It is easy to put oneself above others and we start to do so very early in our lives. To look at a toddler who believes everything is “mine, mine” is to see a human being perfecting the art of looking out for him or her self. To explain this seemingly universal trait, some would argue that we are predisposed to being selfish. Evolutionists tell us this predisposition is the result of the evolutionary principle of “the survival of the fittest.” Yet, all ethical systems emphasize the essential value of helping others.
Regardless of its source, the selfish trait is still in play even after we become Christians. It is one thing to put oneself above others, but what about putting oneself above the things of Christ? This was the problem facing some of the Apostle Paul’s compatriots. In his letter to the church at Philippi, he laments, “For I have no man likeminded [as Timotheus], who will naturally care for your state. For all seek their own, not the things which are Jesus Christ’s” (Philippians 2:20-21, KJV), or as Eugene Peterson paraphrases both verses, “I have no one quite like Timothy. He is loyal, and genuinely concerned for you. Most people around here are looking out for themselves, with little concern for the things of Jesus” (The Message). While the narrative is short on details, it could very well be that Paul’s observation grew out of the refusal of some to go visit the church he was writing to (see v.19). Maybe something was asked of them that required making sacrifices, putting others above themselves, risking death, or whatever else, these people had no interest. They were the ones who would later abandon Paul during his trial; “they all ran like scared rabbits” (see 2 Timothy 4:16-18, The Message).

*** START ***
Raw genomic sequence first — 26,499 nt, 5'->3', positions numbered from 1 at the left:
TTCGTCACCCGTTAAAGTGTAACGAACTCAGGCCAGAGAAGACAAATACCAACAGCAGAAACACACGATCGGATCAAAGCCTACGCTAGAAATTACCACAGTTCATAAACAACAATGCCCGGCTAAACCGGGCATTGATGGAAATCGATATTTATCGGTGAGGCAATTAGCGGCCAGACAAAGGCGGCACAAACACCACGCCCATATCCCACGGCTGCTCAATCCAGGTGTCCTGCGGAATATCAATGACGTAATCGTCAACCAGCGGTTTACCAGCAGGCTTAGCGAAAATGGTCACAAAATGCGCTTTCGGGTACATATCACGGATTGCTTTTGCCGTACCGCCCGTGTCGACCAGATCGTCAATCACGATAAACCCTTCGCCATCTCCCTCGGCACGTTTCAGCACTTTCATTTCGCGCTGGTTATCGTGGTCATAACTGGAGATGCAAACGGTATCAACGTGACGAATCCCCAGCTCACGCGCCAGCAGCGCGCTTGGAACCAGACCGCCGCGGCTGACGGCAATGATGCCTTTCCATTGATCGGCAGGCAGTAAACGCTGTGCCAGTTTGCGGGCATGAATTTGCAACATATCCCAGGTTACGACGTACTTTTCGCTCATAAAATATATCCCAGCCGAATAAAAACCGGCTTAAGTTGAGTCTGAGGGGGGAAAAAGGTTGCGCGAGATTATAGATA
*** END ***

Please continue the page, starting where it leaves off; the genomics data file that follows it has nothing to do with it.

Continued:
It is easy to criticize these people. However, as Albert Barnes cautions, “Let us not be harsh in judging them. How many professing Christians in our cities and towns are there now who would be willing to leave their business and their comfortable homes . . . who would not seek some excuse, and show that it was a characteristic that they ‘sought their own’ rather than the things which pertained to the kingdom of Jesus Christ?” It is necessary to remind ourselves that to be concerned about the things of Christ means practicing self-denial. Indeed, saying “yes” to Christ often means saying “no” to ourselves. For many of us, that does not come naturally. Yet deny ourselves we must, if we are going to strive to please our Lord.
“Most people around here are looking out for themselves, with little concern for the things of Jesus.” Is he talking about you?